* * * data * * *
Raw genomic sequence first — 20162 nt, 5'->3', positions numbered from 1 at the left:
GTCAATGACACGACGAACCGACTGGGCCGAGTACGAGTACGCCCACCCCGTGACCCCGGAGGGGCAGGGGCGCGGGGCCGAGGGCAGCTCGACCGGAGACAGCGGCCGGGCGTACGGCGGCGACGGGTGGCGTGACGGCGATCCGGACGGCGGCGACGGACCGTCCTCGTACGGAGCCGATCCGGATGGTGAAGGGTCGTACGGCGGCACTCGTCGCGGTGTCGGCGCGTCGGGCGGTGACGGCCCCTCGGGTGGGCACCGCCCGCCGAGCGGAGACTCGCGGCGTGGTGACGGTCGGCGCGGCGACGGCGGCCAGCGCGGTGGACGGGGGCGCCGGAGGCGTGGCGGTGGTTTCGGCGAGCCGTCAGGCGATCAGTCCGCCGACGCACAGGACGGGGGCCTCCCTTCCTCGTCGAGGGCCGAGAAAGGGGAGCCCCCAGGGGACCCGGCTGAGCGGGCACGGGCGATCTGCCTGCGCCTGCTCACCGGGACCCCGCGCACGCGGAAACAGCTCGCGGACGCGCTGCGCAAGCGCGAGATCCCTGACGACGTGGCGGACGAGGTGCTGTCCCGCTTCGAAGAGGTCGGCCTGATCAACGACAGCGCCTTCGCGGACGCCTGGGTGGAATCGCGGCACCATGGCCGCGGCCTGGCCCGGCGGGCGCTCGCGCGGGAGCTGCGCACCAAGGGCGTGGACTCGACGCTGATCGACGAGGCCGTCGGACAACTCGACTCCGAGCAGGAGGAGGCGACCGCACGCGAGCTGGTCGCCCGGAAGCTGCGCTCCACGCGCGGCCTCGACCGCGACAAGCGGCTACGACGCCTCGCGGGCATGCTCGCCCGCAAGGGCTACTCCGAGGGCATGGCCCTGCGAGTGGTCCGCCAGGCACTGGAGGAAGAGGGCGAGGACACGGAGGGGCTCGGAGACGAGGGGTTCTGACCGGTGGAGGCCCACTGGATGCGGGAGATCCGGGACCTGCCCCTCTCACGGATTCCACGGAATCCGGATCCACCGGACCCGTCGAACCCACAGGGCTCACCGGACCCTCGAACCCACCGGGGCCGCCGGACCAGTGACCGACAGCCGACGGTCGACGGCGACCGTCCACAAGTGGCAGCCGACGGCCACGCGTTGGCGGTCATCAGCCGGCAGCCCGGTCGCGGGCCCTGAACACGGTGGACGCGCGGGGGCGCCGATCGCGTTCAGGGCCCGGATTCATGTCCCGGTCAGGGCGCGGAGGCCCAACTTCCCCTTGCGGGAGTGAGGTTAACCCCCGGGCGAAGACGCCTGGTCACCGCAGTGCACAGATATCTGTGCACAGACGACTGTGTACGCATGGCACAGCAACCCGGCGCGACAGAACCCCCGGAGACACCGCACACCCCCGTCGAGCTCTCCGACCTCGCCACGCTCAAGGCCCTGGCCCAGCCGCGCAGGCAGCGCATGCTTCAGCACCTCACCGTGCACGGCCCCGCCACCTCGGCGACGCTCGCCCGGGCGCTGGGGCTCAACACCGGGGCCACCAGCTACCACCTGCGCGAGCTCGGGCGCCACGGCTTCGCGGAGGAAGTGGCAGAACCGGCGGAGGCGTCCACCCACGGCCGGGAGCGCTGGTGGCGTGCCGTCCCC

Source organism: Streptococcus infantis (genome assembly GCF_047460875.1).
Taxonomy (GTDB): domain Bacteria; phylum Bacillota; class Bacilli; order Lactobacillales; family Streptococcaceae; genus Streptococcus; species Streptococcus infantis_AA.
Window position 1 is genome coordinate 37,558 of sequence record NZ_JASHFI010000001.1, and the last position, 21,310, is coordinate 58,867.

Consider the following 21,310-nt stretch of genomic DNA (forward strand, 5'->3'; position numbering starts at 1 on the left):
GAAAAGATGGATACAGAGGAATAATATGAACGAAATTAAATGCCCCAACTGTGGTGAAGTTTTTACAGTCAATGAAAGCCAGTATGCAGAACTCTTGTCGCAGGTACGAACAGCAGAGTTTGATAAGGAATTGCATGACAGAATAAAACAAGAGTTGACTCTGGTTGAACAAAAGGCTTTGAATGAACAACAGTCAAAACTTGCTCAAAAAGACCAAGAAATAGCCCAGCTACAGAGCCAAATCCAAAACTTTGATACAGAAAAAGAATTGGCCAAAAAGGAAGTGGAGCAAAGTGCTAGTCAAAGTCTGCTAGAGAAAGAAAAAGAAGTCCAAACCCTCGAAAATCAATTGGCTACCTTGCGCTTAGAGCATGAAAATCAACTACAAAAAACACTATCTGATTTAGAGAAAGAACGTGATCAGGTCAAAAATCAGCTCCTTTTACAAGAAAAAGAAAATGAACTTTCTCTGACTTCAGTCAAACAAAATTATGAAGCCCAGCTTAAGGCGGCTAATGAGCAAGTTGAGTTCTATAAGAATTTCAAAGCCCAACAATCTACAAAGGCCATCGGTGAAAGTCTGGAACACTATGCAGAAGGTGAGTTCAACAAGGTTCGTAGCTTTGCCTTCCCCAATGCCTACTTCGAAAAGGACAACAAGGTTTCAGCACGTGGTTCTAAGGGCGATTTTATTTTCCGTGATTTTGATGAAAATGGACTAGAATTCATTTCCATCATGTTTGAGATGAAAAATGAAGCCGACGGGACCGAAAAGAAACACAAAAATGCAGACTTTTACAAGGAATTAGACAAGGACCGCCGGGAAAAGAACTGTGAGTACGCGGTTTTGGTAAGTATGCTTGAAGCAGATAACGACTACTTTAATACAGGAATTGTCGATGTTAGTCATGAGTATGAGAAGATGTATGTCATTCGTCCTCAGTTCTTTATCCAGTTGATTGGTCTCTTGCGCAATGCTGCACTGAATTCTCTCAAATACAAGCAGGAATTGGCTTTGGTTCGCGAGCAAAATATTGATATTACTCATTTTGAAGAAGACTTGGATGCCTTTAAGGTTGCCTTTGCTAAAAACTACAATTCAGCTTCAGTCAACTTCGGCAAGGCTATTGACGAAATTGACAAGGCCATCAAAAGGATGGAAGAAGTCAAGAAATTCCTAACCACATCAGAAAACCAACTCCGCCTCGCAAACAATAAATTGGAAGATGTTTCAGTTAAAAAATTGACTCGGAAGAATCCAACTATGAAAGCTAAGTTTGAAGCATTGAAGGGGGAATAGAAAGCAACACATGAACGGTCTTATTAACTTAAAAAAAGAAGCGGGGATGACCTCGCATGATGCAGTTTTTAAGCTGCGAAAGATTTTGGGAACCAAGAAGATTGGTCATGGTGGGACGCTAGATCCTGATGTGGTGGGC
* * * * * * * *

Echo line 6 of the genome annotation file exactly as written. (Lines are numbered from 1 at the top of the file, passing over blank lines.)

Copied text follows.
Consider the following 21,310-nt stretch of genomic DNA (forward strand, 5'->3'; position numbering starts at 1 on the left):